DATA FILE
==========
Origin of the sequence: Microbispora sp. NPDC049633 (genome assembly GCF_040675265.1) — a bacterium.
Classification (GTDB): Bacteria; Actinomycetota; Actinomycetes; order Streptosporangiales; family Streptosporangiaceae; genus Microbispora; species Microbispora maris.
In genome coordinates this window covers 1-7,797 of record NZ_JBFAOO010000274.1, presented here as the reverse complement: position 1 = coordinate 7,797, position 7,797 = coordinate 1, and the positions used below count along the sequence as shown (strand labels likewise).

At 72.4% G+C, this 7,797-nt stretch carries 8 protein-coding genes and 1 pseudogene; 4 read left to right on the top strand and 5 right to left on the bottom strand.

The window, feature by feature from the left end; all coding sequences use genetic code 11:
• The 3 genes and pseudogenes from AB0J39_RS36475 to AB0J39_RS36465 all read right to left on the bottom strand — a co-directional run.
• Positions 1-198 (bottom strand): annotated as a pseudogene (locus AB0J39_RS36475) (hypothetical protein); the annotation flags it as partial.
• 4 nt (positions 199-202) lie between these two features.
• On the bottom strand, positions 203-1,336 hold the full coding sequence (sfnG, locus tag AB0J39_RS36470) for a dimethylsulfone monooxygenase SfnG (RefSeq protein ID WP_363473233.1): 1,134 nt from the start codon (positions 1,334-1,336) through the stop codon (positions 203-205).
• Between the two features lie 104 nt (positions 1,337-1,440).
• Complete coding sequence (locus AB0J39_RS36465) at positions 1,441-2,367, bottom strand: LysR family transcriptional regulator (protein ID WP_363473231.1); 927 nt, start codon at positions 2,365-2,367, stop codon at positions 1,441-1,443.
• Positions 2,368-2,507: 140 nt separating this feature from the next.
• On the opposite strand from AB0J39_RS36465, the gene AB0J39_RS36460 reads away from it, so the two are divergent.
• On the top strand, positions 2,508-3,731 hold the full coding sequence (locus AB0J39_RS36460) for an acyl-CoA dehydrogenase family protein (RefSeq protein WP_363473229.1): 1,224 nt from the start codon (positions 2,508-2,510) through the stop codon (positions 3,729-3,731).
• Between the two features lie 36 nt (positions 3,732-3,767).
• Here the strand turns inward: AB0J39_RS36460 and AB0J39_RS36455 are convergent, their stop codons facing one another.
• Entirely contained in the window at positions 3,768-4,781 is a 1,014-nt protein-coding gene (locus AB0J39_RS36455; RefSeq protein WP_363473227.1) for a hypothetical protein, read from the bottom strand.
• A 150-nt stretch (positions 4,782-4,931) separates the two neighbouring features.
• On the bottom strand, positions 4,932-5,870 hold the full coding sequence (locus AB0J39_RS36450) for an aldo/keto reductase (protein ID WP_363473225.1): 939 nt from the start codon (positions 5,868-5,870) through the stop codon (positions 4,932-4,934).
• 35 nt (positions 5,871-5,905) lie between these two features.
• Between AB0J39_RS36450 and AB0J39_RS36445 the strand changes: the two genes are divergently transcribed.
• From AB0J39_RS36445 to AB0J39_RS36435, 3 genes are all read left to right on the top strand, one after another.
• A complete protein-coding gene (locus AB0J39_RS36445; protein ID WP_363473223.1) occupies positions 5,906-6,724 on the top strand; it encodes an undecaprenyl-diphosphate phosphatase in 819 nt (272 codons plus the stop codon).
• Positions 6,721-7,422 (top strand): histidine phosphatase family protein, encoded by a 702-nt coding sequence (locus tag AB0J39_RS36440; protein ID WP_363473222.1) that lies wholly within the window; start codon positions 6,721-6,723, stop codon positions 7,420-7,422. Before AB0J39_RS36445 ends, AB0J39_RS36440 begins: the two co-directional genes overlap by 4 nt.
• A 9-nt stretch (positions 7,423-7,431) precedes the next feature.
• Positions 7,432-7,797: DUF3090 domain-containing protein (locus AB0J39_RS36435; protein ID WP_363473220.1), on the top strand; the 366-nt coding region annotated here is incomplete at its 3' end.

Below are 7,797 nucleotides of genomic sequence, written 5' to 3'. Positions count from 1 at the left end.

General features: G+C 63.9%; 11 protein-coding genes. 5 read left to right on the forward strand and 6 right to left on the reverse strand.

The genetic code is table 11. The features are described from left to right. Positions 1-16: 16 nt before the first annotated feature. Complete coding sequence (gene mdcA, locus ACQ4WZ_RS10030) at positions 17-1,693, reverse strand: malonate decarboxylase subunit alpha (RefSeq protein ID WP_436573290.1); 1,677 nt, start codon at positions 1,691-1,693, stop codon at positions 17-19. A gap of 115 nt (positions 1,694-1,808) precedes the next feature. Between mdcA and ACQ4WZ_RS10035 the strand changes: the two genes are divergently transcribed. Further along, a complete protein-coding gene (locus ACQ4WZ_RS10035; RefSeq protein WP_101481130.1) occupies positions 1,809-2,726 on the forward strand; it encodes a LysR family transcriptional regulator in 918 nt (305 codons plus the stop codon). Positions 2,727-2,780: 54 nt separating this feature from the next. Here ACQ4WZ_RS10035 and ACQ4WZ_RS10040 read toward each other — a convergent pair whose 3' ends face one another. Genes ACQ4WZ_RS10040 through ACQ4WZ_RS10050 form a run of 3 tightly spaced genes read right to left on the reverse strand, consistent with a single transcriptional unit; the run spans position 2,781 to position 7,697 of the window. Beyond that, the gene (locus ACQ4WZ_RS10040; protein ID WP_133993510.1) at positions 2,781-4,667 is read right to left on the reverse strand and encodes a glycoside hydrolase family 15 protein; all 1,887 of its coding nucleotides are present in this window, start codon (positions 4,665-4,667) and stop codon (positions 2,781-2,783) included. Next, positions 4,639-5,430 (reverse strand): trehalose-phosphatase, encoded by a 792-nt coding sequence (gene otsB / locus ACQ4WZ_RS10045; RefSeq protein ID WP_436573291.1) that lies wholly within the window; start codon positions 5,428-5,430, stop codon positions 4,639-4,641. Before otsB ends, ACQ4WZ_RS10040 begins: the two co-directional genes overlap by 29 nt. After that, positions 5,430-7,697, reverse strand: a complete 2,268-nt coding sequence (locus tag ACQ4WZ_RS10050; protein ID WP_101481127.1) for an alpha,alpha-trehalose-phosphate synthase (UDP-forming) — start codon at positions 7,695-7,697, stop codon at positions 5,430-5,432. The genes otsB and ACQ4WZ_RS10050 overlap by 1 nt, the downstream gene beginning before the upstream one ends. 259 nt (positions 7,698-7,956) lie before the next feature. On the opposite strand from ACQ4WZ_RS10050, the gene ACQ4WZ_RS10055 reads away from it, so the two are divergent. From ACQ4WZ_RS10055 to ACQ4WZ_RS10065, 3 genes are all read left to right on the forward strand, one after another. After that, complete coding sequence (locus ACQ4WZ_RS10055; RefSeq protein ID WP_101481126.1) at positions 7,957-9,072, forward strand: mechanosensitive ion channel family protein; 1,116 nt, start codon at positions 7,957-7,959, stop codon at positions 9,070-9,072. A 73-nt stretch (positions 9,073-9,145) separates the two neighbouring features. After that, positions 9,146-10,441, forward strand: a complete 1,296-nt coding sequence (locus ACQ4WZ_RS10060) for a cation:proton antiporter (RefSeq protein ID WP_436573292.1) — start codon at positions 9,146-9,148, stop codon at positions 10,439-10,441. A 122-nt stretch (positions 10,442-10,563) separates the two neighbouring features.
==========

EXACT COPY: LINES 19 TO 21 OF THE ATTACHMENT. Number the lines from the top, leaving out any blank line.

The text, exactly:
• On the bottom strand, positions 4,932-5,870 hold the full coding sequence (locus AB0J39_RS36450) for an aldo/keto reductase (protein ID WP_363473225.1): 939 nt from the start codon (positions 5,868-5,870) through the stop codon (positions 4,932-4,934).
• 35 nt (positions 5,871-5,905) lie between these two features.
• Between AB0J39_RS36450 and AB0J39_RS36445 the strand changes: the two genes are divergently transcribed.